Ascension of the Lord

Readings: Reading 1, Acts 1:12-14. Responsorial Psalm, Psalms 27:1, 4, 7-8. Reading 2, First Peter 4:13-16. Gospel, John 17:1-11
Pastoral | 2020 May 20 | Fr. Antonio Martínez, OAR

The story of the ascension is only narrated by Mc (16,19) and Lc (24,50-52). Ascension is a moment of exaltation and fulfillment, in contrast to the moment of kenosis or annihilation of the incarnation. God came down from heaven to dwell among men. At the Ascension, the Son of man ascends into heaven to return to his Father, and thus to prepare the entrance of his brothers.

With our modern understanding of the world, the Ascension can be rather hard for us to comprehend. After all, surely if you go up and up into the sky, you don't go up into heaven at all, but you just end up going into outer space. So what was it that the apostles witnessed at the Ascension and what does the Ascension actually teach us? When or how did it happen? We cannot pinpoint either time or space. When did the Ascension, that is, the exaltation of Jesus at the right hand of the Father, take place? Immediately after the resurrection or after the time interval of those forty days the gospel speaks of? And, if so, where was Jesus between those dates? The theological difficulties that this time interval presents, incline us to think that Jesus ascended into heaven immediately after his resurrection. Fundamental reason: The glorification of Jesus means that upon the Resurrection itself He resumes all the attributes he had before, possessing as He does a divine nature equal to the Father. This seems to be the general opinion among the scholars today. Pedagogically, primitive catechesis separated the events of the resurrection and the ascension in order to give place and time to the appearances of Jesus, which were certainly real.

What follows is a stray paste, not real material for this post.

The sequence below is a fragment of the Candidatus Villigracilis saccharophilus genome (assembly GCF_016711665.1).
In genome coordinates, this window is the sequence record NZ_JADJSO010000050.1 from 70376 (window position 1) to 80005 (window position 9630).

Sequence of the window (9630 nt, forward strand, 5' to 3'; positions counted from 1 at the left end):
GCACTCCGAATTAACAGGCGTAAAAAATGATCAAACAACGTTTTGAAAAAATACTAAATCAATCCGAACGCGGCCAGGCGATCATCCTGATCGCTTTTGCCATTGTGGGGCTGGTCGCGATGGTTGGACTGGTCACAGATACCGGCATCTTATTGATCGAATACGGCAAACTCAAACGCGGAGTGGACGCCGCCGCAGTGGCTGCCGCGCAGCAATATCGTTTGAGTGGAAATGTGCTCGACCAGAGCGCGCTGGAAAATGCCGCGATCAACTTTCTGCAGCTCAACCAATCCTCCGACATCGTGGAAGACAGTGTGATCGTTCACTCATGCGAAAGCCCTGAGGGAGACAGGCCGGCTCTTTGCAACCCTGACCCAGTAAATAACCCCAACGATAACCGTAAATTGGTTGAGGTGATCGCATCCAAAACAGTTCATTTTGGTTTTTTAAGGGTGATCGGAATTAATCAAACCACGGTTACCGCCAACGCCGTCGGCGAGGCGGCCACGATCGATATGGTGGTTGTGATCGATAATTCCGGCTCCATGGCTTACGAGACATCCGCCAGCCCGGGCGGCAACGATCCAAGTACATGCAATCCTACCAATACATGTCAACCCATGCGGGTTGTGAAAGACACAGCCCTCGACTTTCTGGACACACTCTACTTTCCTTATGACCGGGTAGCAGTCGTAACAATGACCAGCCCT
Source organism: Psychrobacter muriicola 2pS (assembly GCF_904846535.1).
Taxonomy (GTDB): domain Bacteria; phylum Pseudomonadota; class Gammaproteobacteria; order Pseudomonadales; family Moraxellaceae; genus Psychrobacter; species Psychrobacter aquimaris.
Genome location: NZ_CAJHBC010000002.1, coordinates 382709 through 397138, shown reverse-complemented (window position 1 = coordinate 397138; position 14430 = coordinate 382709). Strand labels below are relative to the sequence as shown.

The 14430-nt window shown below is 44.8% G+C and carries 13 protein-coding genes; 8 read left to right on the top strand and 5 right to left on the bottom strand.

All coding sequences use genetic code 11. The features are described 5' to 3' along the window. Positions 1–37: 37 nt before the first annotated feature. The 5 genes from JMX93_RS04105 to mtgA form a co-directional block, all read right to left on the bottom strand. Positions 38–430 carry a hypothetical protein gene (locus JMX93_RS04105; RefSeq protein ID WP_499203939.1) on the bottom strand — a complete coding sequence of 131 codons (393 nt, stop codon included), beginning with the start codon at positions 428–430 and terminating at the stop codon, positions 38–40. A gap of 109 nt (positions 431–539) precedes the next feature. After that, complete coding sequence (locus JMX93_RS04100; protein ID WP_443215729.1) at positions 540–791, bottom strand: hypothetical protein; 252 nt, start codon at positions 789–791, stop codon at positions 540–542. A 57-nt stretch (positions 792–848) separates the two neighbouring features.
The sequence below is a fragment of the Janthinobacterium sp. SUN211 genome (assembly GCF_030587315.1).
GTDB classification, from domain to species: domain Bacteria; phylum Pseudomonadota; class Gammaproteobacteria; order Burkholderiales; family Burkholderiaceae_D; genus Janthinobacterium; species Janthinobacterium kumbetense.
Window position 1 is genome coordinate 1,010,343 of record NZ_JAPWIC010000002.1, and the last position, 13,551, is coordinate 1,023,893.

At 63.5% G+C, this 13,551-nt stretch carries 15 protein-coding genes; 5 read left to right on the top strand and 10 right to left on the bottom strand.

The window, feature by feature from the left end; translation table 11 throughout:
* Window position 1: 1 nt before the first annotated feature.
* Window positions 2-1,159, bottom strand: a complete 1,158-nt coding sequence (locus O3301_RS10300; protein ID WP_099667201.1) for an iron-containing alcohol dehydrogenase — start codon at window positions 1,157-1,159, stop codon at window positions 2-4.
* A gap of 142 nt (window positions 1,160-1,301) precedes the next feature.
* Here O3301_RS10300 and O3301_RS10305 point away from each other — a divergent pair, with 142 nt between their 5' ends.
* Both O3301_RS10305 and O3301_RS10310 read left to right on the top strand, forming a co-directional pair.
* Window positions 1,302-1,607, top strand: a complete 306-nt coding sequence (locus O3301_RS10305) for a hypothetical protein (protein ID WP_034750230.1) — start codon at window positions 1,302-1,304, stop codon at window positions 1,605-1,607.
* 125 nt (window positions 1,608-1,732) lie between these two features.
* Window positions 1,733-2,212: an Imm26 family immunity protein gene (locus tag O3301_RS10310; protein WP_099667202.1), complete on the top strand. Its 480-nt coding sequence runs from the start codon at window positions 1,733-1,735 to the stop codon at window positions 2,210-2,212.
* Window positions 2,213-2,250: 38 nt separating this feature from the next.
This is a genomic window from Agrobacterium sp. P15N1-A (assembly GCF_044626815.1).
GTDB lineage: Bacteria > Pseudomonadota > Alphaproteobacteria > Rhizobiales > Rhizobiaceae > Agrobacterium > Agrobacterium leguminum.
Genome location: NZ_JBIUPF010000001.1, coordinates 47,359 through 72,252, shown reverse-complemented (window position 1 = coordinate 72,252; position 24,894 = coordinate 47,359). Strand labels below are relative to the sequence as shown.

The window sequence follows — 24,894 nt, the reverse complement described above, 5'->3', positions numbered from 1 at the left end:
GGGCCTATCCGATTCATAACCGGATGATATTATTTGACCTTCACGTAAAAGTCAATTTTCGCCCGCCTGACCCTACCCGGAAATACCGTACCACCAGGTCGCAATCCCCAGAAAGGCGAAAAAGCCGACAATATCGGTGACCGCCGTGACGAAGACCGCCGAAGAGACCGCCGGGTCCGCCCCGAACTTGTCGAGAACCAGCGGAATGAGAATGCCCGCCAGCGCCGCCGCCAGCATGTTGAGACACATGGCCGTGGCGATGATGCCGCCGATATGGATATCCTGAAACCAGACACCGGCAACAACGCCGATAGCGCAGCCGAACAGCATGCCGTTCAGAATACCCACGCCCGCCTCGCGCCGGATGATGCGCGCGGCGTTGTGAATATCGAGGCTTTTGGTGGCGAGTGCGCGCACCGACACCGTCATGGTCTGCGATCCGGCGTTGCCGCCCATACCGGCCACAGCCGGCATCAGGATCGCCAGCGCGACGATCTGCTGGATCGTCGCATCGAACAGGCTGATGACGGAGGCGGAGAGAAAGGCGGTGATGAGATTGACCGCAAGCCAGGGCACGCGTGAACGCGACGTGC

The ascension, as narrated in the Gospel, is the last moment of permanence of Jesus on earth, the last appearance to the disciples, after which Jesus rises to heaven never to return until his second coming, in the parousia. The remotest tradition designates the Mount of Olives as the place of ascension, a mountain located east of Jerusalem, separated from it by the Kidron torrent, at a "walking distance allowed on a Saturday", that is, a little over one kilometer, which is what Luke ensures with his usual precision.

It was at the Ascension that the apostles came to realize that Jesus Christ had been exalted to the heights of heaven, and although it is difficult to express what it must have been like to come to this conclusion, the point is not to dwell on exactly what the apostles experienced, but to dwell on what was promised. The promise of the Ascension is that since Christ has been exalted to the heights of heaven, we too can share in this exaltation.

After the Ascension, the disciples experienced a great joy because it was only then that they began to realize that what had happened to Jesus was going to happen to them one day. Thus, our hope in the celebration of the Ascension, is that we too will be raised up with Christ and be glorified with Him, and this is certainly a cause for great rejoicing.

When to the Ascension took place, the apostles were still not entirely ready. As St Luke recounts, the apostles were left amazed staring into heaven, and they had to be told by the two men in white “Men of Galilee, why do you stand looking into heaven? This Jesus, who was been taken up from you, will come in the same way as you saw him going into heaven”. The Ascension prepared the apostles for Pentecost, that decisive moment when the Holy Spirit inspired the apostles to go out into the streets, and give witness to the glory of Christ's death and resurrection.

From that Mount of Olives, before the splendid panorama of Jerusalem, the religious center and capital of Israel, Jesus said goodbye to a land where he had lived and died for the salvation of the world.

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Augustinian Recollects Province of St. Nicholas of Tolentine.

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